Reed-Sternberg cell

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Reed-Stern·berg cell

(rēd shtĕrn'bĕrg),
large transformed lymphocytes, probably B cell in origin, generally regarded as pathognomonic of Hodgkin disease; a typical cell has a pale-staining acidophilic cytoplasm and one or two large nuclei showing marginal clumping of chromatin and unusually conspicuous deeply acidophilic nucleoli; binucleate Reed-Sternberg cell frequently shows a mirror-image form (mirror-image cell).
Farlex Partner Medical Dictionary © Farlex 2012

Reed-Sternberg cell

(rēd′stûrn′bûrg′)
n.
A large, abnormal, binucleated or multinucleated B cell that is characteristic of Hodgkin lymphoma.
The American Heritage® Medical Dictionary Copyright © 2007, 2004 by Houghton Mifflin Company. Published by Houghton Mifflin Company. All rights reserved.

Reed-Stern·berg cell

(rēd-stĕrn'bĕrg sel)
Large transformed lymphocytes, probably B cell in origin, generally regarded as pathognomonic of Hodgkin lymphoma; a typical cell has a pale-staining acidophilic cytoplasm and one or two large nuclei showing marginal clumping of chromatin and unusually conspicuous deeply acidophilic nucleoli; binucleate Reed-Sternberg cells frequently show a mirror-image form (mirror-image cell).
Medical Dictionary for the Health Professions and Nursing © Farlex 2012
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REED-STERNBERG CELL: Reed-Sternberg cell in Hodgkin Lymphoma

Reed-Sternberg cell

(rēd′stĕrn′bĕrg″)
[Dorothy Reed, U.S. pathologist, 1874–1964; Karl Sternberg, Aust. pathologist, 1872–1935]
A giant, malignant, multinucleated B lymphocyte, the presence of which is the pathologic hallmark of Hodgkin's disease.
See: illustration
Medical Dictionary, © 2009 Farlex and Partners

Reed-Sternberg cell

A giant cell with paired, mirror-image nuclei that is a diagnostic feature of HODGKIN'S LYMPHOMA and distinguishes it from non-Hodgkin's lymphoma. (Dorothy M. Reed, 1874–1964, American pathologist; and Karl von Sternberg, 1872–1935, Austrian pathologist).
Collins Dictionary of Medicine © Robert M. Youngson 2004, 2005
References in periodicals archive ?
Even with appropriate tissue samples, it is important to note that Reed-Sternberg cells only represent a small proportion of the cells in adequate biopsy specimens.
It has been suggested that the pro-inflammatory cytokines from EBV infection contribute to the development of Reed-Sternberg cells. (10) On his initial colon biopsy, our patient had positive staining for the EBV oncoprotein, LMP1, which is frequently observed in HL.
The patient's bone marrow aspirations revealed the typical morphologic characteristics of Reed-Sternberg cells. Whereas, the trephine biopsy sections showed infiltration by scattered Reed-Sternberg cells and mononuclear Hodgkin cells in reactive background.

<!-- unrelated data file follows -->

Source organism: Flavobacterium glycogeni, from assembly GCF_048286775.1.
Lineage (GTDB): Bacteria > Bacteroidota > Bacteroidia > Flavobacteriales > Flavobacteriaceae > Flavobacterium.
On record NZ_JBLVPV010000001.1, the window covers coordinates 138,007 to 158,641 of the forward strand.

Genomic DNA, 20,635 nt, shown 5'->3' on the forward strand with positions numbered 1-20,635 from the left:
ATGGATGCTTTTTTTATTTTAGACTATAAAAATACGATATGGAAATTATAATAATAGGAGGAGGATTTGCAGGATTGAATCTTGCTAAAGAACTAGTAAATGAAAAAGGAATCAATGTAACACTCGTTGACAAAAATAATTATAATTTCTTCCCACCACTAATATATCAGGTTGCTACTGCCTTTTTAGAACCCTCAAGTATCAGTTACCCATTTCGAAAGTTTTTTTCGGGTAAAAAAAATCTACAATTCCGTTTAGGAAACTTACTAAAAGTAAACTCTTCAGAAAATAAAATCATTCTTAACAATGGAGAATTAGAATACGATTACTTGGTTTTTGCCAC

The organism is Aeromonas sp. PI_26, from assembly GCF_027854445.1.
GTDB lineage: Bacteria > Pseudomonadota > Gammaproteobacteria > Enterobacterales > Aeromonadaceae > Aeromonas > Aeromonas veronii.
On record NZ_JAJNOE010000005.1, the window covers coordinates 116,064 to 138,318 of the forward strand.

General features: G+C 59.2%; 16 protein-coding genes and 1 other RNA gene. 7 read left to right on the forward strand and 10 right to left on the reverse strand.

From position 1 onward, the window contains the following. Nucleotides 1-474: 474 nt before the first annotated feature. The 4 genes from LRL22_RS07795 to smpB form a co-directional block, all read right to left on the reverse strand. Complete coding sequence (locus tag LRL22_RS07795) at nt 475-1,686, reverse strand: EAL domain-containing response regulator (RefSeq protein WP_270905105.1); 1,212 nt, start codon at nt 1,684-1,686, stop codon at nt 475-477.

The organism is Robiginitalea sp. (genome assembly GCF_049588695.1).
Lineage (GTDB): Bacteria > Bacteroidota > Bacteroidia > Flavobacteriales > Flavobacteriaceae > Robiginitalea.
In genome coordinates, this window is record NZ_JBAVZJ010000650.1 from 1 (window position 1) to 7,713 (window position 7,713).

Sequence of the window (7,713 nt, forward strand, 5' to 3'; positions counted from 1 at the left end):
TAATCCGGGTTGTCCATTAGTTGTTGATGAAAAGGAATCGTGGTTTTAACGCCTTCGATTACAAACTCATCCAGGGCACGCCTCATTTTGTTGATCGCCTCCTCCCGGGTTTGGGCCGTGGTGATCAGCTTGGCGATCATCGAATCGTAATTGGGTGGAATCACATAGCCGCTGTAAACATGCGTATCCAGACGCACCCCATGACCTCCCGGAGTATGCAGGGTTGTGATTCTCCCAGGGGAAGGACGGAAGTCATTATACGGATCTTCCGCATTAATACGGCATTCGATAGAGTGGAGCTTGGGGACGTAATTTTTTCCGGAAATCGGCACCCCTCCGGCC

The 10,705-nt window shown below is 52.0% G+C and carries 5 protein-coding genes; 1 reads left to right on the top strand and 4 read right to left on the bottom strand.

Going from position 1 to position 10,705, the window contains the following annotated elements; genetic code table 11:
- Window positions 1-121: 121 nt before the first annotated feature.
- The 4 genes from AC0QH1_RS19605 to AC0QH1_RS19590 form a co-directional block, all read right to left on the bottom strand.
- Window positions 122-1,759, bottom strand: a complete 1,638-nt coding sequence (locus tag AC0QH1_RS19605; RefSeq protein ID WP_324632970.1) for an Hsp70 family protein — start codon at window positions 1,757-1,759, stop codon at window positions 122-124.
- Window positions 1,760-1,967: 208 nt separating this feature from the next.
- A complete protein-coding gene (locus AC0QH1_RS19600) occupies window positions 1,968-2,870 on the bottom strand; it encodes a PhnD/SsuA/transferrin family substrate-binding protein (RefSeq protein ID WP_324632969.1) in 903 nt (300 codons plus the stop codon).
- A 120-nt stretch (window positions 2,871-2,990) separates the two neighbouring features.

Cattaruzza et al., "Expression of CCR5 receptors on Reed-Sternberg cells and Hodgkin lymphoma cell lines: involvement of CCL5/Rantes in tumor cell growth and microenvironmental interactions," International Journal of Cancer, vol.
Miyazato et al., "Expression of CCL28 by Reed-Sternberg cells defines a major subtype of classical Hodgkin's disease with frequent infiltration of eosinophils and/or plasma cells," American Journal of Pathology, vol.
However, those cells that have an imbalance in pro-and anti-apoptotic proteins ratio could represent a transforming event rescuing pre-apoptotic GC B cells from apoptotic stimuli and finally could give rise to Hodgkin and Reed-Sternberg cells. They described bcl-2 and bak cytoplasmic expression in 83.3 and 92 per cent of the cases together with p53 nuclear expression 89.9 per cent of the cases.
These two markers are also commonly expressed by the Reed-Sternberg cells of classical Hodgkin lymphoma, but are uncommonly present in other forms of DLBCL.
In Hodgkin's lymphoma patients, a pathologic evaluation of ovarian tissue can detect Reed-Sternberg cells.
Indeed, EBV is suspected of playing a causative role in Hodgkin's lymphoma: as many as 70% of Reed-Sternberg cells are EBV-positive in HIV-infected patients, whereas, only about one-third of these malignancies in the general population are EBV-positive (26) (see Table).
Prominent features are scattered giant cells resembling Reed-Sternberg cells or virocytes with bizarre, vesicular nuclei, and macronucleoli.
Rajewsky, "Hodgkin and Reed-Sternberg cells in Hodgkin's disease represent the outgrowth of a dominant tumor clone derived from (crippled) germinal center B cells," Journal of Experimental Medicine, vol.
The diagnosis of Hodgkin Lymphoma in lung is based on the recognition of diagnostic Reed-Sternberg cells with reactive cellular infiltrate in the background.